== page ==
Are You Wandering in Search of an Entrepreneur’s Promised Land?

Exodus tells us that Moses set out of Egypt with gusto. In dramatic fashion, he flipped Pharaoh the metaphoric bird and took off with his enslaved Hebrew friends, pursuing freedom in a Promised Land of milk and honey.

This reminds me of many stories that I heard during a research project I undertook a few years ago. I was chiefly looking at risk-perception among small and medium size business owners, start up founders and entrepreneurs. But what I stumbled upon was an intriguingly common set of attitudes and backstories.

These 1000+ business people in North America, Europe, Australia and New Zealand recounted their initial journey into entrepreneurship. Overwhelmingly, they described a transition into business ownership as the pursuit of freedom and flexibility and a sense of self-governance.

In most cases, they left an employed role, throwing off the predictable comfort of a monthly paycheck in favor of something more liberating and exciting. Even after being in business for years, their tone of voice and the sparkle in their eye as they recalled their start in business convinced me that this event was a thrilling watershed moment. It was a mix of passion and hopefulness, with a dash of apprehension and nervousness. Even where the catalyst was circumstantial (e.g. losing a job, or inheriting a family business) more than 90% seemed to recount Six Big Desires when starting out:

  1. To Be My Own Boss
  2. To Create More Wealth
  3. To Have More Freedom & Flexibility
  4. To Enjoy More Time With Family or In Leisure
  5. To Work in A Field of Enjoyment or Natural Talent
  6. To Create Something To Be Proud Of

These common drivers seem intuitive to me. I’ve been there myself in several businesses, and can identify. Perhaps you can, too.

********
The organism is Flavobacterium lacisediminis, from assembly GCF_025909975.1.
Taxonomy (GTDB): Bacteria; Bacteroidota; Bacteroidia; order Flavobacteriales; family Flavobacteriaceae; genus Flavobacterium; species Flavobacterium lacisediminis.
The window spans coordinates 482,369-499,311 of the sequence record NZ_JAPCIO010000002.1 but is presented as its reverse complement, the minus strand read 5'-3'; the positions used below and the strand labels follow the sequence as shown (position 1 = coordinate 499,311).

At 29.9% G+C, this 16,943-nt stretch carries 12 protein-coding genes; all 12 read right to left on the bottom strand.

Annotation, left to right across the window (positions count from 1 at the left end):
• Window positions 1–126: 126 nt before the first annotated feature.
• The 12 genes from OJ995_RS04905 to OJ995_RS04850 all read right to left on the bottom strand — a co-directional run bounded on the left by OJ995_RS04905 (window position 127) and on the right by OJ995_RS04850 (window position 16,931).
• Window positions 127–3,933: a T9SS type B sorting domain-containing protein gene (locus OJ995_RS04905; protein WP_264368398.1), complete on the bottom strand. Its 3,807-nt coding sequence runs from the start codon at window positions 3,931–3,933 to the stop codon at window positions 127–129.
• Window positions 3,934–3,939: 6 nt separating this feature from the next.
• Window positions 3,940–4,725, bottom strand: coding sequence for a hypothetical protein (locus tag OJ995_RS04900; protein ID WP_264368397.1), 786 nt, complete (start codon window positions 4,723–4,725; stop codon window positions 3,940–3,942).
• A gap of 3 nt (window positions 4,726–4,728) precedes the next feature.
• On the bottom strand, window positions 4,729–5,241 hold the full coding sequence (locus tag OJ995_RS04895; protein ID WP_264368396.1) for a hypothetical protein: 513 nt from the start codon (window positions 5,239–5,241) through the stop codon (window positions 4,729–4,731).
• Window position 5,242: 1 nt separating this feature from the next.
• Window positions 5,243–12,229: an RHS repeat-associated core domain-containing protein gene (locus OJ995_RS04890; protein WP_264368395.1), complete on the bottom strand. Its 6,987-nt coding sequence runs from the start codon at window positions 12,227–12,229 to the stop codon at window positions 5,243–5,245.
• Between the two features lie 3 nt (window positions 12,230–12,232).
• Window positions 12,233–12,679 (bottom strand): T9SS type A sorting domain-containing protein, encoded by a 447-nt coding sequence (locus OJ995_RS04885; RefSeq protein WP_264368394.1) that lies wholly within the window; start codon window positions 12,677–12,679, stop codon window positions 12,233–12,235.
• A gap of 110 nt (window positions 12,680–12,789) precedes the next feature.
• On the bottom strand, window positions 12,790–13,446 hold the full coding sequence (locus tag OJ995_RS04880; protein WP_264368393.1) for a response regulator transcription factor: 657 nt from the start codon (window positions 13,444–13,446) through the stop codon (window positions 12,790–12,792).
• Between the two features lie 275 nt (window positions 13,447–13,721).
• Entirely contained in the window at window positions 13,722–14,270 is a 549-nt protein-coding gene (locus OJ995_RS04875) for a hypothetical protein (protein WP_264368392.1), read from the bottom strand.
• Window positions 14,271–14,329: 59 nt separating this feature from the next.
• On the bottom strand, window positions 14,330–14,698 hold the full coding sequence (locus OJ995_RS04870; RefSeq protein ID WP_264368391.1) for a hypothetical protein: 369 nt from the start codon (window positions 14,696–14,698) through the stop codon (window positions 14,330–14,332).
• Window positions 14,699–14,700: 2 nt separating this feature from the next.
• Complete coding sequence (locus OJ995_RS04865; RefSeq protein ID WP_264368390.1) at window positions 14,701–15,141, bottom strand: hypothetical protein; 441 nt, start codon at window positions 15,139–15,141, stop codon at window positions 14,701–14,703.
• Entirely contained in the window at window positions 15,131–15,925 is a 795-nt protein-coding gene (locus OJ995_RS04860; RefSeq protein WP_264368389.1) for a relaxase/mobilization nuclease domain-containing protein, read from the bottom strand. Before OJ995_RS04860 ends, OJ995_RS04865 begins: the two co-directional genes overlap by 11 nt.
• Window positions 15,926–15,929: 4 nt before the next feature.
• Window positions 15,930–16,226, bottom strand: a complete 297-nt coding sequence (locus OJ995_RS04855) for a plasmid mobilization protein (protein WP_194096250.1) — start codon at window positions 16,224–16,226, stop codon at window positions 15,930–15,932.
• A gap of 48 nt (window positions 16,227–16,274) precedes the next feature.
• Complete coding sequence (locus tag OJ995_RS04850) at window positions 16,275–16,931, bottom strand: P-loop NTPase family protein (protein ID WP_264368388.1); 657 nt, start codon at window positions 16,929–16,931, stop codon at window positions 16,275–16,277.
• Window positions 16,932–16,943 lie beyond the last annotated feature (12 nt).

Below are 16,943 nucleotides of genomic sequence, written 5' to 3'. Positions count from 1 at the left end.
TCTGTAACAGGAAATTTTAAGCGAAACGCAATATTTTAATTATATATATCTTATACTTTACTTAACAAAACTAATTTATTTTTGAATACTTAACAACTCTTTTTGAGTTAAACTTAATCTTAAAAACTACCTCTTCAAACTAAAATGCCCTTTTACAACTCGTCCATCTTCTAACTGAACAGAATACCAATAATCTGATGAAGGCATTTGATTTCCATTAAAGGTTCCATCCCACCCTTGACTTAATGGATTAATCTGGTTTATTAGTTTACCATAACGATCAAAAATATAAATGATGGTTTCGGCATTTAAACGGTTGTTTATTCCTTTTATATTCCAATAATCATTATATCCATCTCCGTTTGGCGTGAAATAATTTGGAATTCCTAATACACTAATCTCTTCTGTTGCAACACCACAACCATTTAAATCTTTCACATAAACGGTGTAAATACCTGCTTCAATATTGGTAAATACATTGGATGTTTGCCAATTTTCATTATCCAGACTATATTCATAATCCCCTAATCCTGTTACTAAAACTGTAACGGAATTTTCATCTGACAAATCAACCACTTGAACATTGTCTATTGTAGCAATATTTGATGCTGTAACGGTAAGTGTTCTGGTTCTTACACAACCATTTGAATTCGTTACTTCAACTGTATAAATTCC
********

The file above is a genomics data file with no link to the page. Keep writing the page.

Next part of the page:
It’s not that being an employee is bad per se (it’s my belief that employee and industry experience can be exceedingly helpful for entrepreneurs, and there’s evidence to back this up). That said, it strikes me that the entrepreneurial itch seems to be woven into some of our DNA, and when that scratch is prevented because of the requirements of a 9 to 5, that job can feel like a set of comfortable shackles.

My study also pointed Four Common Worries. These are the day-to-day concerns that were most pronounced in stealing the joy of business owners:

  1. Money Worries – not just cashflow, but also chasing invoices, juggling debts, feast and famine cycles, and lack of retirement savings for the owner.
  2. Time Worries – a sense of perpetual rushing and multitasking, working too many hours without a break, and a focus on time-consuming but low-productivity tasks.
  3. Generalized Stress & Anxiety – feeling uncertain, incomplete, or precarious. Some report fear that “the buck stops with me”, imposter syndrome, and a fear of unknown compliance requirements or legal issues.
  4. No Clear Path Forward – for those who identify as being innately entrepreneurial and ambitious, most describe a sense of not having a means to progress from their current state of survival to a desired future state of success.

Also interestingly, I found correlation between entrepreneurs who over-indexed for self-reported occupational happiness, and three common features of their businesses:

  1. Stability – this was the only concept with a noticeable connection to finances, though it went further than just dollars and cents. This was where the business owner had a sense of predictability in the business, and felt confident that they could see what was likely around the corner.
  2. Social – successful entrepreneurs may trend toward extraversion, but even when correcting for this, happier business owners reported that they liked to spend time with their staff, business partners, suppliers and regular customers.
  3. Social Good – when the business owner had a deliberate and purposeful aim to provide something of benefit to someone other than themselves, they were consistently happier. This includes grand gestures of philanthropy, as well as simple efforts to improve the lives of people impacted by the business such as employees or suppliers.

It’s interesting to me that even when the inevitable tough times in business came up, these happier business owners reported that one or more of these three factors helped to sustain them.

All of this leads me to one simple premise: business owners have common desires and concerns, and there are predictable ways for them to achieve success while increasing day-to-day happiness.

I’ve used this as a foundation for a business accelerator that I run, The CORE Marketing Method. This program teaches marketing excellence based on empirically proven methodologies that works in small business and start ups, and is brought to life in a proprietary business operations model to dramatically and predictably grow a business while containing risk.